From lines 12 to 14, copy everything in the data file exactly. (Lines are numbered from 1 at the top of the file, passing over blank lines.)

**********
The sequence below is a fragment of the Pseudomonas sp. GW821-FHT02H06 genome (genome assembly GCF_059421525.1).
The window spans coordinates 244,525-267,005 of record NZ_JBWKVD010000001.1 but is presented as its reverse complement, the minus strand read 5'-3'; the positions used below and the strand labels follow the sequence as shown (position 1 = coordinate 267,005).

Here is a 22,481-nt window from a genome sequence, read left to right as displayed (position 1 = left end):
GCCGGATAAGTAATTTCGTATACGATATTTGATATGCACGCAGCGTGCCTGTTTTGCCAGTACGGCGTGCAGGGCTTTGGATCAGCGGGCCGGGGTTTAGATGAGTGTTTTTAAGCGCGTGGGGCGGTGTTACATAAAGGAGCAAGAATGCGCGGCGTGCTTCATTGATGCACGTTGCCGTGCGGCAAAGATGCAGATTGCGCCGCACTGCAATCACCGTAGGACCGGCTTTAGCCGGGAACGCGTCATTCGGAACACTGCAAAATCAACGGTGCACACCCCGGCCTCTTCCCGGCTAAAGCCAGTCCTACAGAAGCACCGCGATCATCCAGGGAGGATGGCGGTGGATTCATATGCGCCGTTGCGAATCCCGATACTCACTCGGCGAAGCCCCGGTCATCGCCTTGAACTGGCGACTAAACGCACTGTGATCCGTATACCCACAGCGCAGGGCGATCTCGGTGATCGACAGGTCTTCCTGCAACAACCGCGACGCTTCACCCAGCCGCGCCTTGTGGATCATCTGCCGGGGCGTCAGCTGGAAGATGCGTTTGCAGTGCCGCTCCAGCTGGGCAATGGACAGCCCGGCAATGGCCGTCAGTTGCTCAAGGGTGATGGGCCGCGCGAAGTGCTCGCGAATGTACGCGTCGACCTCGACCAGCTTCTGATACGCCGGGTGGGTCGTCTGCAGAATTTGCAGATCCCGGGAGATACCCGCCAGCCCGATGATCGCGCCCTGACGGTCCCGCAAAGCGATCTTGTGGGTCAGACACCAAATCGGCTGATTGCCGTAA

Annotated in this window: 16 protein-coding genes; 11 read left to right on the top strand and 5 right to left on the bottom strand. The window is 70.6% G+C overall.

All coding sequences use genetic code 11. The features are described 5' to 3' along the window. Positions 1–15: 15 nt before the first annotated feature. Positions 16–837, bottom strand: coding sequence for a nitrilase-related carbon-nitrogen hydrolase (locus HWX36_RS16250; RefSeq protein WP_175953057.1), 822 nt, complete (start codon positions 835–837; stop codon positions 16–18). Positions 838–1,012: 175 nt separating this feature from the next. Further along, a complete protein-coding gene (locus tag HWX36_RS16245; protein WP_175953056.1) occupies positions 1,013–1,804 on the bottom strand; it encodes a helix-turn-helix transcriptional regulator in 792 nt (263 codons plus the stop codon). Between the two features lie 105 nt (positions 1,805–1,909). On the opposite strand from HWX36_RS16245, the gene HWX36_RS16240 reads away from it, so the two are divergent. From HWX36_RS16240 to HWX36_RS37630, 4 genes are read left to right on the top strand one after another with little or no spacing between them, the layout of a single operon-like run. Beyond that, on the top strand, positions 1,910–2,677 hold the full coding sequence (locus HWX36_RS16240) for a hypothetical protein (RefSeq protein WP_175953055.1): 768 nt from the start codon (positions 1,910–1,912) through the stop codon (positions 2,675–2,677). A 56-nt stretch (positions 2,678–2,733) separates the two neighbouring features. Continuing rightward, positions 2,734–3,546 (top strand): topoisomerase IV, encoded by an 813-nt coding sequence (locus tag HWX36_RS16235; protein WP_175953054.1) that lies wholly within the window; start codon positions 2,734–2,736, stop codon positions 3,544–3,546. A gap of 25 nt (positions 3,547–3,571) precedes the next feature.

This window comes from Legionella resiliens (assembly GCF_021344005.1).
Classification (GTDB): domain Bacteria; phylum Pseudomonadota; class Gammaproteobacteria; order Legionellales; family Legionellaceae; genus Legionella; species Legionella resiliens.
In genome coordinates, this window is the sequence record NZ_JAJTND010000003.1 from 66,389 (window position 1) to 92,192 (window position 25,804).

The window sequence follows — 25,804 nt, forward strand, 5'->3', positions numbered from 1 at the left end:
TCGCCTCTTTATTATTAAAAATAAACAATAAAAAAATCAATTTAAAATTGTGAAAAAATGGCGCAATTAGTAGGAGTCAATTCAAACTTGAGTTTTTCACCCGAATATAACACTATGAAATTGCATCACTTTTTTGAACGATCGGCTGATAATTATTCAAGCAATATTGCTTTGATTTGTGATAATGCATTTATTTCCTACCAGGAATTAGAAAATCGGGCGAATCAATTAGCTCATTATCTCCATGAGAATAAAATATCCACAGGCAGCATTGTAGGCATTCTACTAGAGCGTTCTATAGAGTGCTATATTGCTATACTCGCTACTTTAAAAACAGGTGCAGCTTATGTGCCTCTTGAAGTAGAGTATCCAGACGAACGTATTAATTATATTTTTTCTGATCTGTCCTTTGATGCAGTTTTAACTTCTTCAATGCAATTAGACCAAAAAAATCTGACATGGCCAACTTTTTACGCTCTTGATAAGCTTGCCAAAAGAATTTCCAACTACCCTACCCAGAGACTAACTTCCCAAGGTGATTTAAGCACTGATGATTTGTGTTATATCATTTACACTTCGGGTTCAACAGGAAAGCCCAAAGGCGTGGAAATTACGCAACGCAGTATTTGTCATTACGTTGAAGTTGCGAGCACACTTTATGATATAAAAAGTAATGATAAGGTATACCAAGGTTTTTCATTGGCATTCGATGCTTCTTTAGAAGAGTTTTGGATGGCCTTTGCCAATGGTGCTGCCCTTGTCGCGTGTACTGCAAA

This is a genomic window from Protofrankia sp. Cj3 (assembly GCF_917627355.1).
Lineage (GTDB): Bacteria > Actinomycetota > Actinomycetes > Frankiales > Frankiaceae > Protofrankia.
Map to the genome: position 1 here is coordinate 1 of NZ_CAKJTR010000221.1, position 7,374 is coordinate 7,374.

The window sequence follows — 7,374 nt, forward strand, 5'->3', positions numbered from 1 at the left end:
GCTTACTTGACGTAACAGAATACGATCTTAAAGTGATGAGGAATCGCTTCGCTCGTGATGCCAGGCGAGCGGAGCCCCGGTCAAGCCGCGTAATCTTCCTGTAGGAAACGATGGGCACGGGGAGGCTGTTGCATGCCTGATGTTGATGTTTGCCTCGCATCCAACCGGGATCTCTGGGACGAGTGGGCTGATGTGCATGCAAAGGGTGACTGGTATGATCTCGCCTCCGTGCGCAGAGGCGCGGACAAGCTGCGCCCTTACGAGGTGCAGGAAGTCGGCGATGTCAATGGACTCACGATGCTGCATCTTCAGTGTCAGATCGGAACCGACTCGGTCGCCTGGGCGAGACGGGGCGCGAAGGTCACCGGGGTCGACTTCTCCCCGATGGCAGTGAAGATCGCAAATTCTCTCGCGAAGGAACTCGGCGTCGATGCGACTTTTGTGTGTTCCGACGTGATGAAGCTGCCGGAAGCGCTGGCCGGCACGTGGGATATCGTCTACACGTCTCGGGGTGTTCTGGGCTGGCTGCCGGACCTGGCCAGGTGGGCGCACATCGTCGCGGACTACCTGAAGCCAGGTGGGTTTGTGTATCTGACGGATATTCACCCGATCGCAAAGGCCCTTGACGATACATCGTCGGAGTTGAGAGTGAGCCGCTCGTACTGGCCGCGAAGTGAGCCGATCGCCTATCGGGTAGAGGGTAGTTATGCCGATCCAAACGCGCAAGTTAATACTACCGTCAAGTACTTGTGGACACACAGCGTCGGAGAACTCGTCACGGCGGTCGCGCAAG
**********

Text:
This is a genomic window from Protofrankia sp. Cj3 (assembly GCF_917627355.1).
Lineage (GTDB): Bacteria > Actinomycetota > Actinomycetes > Frankiales > Frankiaceae > Protofrankia.
Map to the genome: position 1 here is coordinate 1 of NZ_CAKJTR010000221.1, position 7,374 is coordinate 7,374.